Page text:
In view of this it would be reasonable to expect that the regime is amassing a financial stockpile to enable it to pay the nation’s debts but this is not reflected in the most recent figures issued by the National Bank where the cupboard is looking decidedly bare. It would also be reasonable to expect that with such an efficient tax collection system the regime would be able to deliver higher wages to state workers, improvements in schools and hospitals and better infrastructure but the very opposite is true. The hospital system is in terminal decline, the education system is so starved of funds that during the winter many schools closed due to lack of heating and the only infrastructural development appears designed to give Deputies a smoother ride to parliament from their lavish dachas.

The real GDP per person in Ukraine today, when the influence of the top 100 has been removed, has fallen from $3,600 at the time of independence in 1991 to around $2,800 today yet during the same period the country has ‘grown’ 21 billionaires and some 7,000 millionaires. Again, it would be reasonable to question where all this money was made if the real GDP and thus the productive output of the nation is actually falling. The president has recently admitted on national television that $7.5 billion was misappropriated from the state budget in 2011 and that despite a state investment of over $4.3 billion in Euro 2012, Ukraine is unlikely to receive anywhere near the projected $4.5 billion in revenue from the event, further adding to the nation’s financial woes.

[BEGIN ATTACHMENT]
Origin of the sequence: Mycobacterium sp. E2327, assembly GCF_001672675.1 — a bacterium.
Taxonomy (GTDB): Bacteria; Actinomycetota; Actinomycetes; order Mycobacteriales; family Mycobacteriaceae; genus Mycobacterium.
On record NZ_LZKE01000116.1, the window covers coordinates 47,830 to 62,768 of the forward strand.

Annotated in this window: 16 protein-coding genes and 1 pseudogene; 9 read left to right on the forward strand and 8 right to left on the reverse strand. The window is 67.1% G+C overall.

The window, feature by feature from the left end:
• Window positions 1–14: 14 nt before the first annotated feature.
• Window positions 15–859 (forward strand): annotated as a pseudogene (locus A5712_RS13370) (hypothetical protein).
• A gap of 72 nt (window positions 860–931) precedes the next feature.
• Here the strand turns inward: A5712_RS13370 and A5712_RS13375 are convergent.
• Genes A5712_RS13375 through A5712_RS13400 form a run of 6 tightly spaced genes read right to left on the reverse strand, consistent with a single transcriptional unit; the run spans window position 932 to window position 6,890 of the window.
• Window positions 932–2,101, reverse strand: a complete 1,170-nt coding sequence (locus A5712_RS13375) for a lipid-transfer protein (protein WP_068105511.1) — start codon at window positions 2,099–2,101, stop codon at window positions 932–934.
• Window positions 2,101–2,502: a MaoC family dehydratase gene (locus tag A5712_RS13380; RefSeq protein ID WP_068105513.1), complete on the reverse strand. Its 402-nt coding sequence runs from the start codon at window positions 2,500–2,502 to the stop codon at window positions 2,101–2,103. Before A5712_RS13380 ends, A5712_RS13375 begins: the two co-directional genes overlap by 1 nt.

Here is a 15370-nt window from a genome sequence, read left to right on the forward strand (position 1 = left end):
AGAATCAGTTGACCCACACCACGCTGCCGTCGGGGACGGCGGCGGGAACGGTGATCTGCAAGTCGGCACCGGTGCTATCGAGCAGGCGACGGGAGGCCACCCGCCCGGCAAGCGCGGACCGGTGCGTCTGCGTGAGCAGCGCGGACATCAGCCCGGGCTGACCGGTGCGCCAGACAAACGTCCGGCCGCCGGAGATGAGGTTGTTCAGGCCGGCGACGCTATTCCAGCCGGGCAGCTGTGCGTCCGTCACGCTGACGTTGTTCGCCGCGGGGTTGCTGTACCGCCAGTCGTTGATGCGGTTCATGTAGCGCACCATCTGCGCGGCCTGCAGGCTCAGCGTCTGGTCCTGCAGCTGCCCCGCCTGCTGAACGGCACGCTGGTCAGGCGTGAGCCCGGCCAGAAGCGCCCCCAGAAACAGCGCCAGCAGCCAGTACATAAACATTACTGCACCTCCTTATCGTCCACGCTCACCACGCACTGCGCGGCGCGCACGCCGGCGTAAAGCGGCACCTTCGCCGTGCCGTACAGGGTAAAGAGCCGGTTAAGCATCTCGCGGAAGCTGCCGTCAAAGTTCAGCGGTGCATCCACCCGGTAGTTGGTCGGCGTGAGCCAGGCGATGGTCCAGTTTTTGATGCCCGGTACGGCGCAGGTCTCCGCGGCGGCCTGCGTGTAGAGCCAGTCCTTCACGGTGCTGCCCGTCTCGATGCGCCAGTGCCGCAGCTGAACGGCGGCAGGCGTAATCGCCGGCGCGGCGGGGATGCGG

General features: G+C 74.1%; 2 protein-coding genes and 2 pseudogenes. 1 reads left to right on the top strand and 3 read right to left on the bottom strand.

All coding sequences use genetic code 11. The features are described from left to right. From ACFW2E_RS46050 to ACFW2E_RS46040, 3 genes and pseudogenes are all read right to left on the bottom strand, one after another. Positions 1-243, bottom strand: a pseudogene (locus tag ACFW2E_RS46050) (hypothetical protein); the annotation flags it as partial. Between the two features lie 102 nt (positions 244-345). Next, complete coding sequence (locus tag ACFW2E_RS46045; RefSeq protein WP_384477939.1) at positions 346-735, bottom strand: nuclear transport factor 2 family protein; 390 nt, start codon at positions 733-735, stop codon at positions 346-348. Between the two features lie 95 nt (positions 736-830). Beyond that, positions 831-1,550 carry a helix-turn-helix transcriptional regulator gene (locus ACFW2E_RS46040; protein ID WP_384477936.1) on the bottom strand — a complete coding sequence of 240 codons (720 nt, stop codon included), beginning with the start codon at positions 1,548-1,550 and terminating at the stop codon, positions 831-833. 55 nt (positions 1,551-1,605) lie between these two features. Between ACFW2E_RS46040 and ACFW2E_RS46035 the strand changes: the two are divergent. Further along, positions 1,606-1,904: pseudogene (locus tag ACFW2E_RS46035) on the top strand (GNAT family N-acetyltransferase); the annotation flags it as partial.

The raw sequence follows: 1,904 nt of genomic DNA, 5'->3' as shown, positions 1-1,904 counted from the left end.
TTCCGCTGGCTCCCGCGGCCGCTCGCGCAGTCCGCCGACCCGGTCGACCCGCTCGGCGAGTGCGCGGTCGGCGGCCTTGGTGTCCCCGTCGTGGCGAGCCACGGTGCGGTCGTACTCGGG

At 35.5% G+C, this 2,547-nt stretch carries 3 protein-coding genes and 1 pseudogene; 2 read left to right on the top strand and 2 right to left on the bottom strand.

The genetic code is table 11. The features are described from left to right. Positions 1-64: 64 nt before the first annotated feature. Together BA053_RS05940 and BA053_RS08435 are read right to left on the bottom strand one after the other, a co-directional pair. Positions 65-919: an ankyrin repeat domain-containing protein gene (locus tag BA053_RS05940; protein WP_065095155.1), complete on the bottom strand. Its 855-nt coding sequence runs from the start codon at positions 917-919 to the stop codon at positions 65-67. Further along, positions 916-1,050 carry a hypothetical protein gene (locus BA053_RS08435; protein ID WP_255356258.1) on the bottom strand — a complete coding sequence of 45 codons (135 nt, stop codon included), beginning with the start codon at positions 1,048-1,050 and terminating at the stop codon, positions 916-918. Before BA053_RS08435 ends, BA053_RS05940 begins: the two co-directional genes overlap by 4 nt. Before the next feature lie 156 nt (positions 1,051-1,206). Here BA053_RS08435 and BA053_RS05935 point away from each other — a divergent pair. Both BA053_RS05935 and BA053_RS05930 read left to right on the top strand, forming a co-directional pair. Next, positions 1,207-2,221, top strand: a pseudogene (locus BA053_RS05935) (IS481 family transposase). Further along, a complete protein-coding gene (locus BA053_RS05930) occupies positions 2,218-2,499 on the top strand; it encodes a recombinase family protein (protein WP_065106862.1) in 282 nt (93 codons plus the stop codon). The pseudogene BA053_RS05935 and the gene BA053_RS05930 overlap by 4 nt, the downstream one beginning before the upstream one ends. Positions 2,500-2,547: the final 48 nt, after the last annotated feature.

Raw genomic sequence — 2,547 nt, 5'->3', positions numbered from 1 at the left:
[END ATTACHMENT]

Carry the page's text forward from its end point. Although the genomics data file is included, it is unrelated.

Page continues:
The straws, however, that could easily break the camel’s back are the $2.5 billion debts owed to the Russian VTB and Gazprom Banks and the $8 billion arrears on gas contract penalties that are due to be repaid in June 2012. President elect Putin has a supervisory responsibility to VTB Bank and his feelings toward this regime are well documented. Similarly Gazprom is growing tired of the games the regime is playing over current gas tariffs thus it is very possible that Moscow will demand payment in full. If so the domino effect could easily instigate a run on the whole economy and a major default that would be catastrophic for the regime, the oligarchs and the nation.

Clearly all is not well both with the finances and the financial management of Ukraine and it is little wonder that some of the major banks and lenders in the City of London have put Ukraine on a watch list that reflects their concern. Politics and successful economic management rarely make comfortable bed fellows. In Ukraine, vested political interest and interference coupled with endemic corruption make sound economic management virtually impossible.

Viktor Tkachuk is chief executive officer of the People First Foundation, which seeks to strengthen Ukrainian democracy. The organization’s website is: www.peoplefirst.org.ua and the e-mail address is: democracywatch@peoplefirst.org.ua